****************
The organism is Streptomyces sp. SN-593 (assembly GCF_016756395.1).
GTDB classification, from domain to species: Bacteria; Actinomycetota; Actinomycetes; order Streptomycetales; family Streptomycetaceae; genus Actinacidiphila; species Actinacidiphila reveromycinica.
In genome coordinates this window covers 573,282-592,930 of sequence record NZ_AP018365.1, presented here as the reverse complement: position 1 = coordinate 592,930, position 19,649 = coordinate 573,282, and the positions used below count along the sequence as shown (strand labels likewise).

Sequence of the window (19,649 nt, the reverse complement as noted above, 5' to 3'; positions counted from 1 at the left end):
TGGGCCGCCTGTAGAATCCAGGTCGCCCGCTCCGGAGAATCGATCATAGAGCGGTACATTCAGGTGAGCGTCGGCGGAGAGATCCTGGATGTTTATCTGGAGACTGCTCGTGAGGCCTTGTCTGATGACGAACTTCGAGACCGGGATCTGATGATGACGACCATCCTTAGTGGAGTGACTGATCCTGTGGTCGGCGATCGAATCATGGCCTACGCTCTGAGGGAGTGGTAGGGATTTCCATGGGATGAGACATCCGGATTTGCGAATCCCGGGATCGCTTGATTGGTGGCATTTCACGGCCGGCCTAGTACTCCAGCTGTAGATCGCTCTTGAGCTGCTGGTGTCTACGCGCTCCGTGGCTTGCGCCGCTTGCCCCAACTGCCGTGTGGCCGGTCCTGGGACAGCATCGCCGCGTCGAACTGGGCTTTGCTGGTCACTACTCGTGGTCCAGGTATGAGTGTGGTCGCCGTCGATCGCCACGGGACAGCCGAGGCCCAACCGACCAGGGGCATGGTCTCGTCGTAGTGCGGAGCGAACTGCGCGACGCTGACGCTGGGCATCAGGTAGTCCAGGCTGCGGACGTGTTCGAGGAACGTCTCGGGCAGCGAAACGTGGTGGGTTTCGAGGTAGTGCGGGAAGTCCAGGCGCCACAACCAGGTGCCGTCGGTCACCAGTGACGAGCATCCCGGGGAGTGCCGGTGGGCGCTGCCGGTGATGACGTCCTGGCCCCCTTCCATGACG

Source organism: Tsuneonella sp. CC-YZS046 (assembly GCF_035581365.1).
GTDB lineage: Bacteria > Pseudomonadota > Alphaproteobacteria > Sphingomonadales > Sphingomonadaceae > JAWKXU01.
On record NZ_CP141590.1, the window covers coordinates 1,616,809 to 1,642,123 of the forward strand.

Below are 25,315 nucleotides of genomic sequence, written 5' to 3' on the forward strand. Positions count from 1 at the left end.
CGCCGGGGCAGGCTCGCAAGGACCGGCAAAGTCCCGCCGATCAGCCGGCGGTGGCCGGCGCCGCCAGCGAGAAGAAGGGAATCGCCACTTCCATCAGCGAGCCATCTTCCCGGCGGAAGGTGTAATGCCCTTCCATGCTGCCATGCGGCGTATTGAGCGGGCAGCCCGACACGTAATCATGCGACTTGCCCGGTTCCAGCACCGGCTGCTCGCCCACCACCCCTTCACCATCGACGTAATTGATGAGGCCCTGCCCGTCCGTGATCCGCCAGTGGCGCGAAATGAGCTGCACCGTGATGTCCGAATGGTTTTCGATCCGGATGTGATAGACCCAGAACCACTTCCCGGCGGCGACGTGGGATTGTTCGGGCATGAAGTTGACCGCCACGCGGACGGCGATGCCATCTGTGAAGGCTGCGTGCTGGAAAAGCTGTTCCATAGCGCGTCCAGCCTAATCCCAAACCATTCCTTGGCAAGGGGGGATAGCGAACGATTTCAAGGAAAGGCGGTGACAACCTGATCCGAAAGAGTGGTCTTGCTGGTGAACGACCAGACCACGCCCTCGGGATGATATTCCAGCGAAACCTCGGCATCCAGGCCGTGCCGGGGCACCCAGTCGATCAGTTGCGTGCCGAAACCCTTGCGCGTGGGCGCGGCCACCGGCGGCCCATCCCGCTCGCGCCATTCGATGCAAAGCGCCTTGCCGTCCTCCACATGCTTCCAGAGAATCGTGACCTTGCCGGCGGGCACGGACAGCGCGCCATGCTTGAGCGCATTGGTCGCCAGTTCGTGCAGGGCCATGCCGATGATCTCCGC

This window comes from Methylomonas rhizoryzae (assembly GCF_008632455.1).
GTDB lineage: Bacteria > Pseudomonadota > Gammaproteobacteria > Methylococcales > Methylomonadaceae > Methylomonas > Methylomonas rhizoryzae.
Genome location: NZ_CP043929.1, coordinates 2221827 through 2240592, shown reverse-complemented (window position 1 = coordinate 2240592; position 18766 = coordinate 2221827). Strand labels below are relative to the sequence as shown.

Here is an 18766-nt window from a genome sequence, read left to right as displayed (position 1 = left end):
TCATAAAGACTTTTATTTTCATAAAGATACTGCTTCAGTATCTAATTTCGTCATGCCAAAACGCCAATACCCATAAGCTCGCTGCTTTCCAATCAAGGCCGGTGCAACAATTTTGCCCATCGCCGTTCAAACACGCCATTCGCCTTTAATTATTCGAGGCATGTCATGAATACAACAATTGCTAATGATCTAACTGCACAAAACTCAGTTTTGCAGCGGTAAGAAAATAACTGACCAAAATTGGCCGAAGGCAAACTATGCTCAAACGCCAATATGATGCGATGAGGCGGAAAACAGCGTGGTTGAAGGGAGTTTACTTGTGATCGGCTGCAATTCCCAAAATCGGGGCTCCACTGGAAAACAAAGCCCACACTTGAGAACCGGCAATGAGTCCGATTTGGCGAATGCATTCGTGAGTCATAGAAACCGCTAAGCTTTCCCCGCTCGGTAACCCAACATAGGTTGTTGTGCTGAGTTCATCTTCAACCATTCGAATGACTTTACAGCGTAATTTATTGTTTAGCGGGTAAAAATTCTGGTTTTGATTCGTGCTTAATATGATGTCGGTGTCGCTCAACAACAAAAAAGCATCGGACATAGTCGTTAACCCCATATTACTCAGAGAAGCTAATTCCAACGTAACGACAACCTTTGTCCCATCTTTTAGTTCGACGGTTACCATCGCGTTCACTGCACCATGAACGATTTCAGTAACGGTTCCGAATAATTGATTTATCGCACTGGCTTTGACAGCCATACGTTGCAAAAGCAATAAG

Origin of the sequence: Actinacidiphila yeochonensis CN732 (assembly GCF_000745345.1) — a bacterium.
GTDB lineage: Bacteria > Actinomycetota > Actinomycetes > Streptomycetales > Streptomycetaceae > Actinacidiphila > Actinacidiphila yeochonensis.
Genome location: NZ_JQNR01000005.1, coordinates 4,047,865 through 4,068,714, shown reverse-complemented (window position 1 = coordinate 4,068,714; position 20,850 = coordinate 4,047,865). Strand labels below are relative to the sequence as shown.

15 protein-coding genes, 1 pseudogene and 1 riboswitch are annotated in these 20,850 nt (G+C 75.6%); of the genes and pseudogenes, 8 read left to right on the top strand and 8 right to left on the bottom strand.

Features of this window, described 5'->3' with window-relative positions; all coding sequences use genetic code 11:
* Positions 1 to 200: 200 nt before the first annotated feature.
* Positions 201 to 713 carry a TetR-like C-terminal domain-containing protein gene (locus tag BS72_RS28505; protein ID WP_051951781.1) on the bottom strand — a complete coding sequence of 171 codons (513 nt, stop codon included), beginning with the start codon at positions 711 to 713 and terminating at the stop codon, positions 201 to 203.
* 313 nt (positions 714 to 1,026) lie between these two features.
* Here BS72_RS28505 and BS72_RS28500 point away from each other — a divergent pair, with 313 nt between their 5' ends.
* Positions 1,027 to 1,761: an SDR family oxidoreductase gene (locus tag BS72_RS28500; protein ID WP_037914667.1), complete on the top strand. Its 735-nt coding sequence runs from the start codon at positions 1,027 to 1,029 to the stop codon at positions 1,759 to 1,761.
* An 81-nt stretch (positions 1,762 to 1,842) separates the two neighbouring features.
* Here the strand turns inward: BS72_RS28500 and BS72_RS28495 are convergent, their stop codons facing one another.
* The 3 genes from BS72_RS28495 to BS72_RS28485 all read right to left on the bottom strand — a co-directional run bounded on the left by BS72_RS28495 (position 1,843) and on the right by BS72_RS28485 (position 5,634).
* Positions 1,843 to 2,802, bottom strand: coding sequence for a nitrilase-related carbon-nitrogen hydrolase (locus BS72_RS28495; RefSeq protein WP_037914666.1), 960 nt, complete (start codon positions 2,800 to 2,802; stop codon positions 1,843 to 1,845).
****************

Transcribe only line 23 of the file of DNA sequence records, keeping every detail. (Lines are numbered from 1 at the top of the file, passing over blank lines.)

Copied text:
* 313 nt (positions 714 to 1,026) lie between these two features.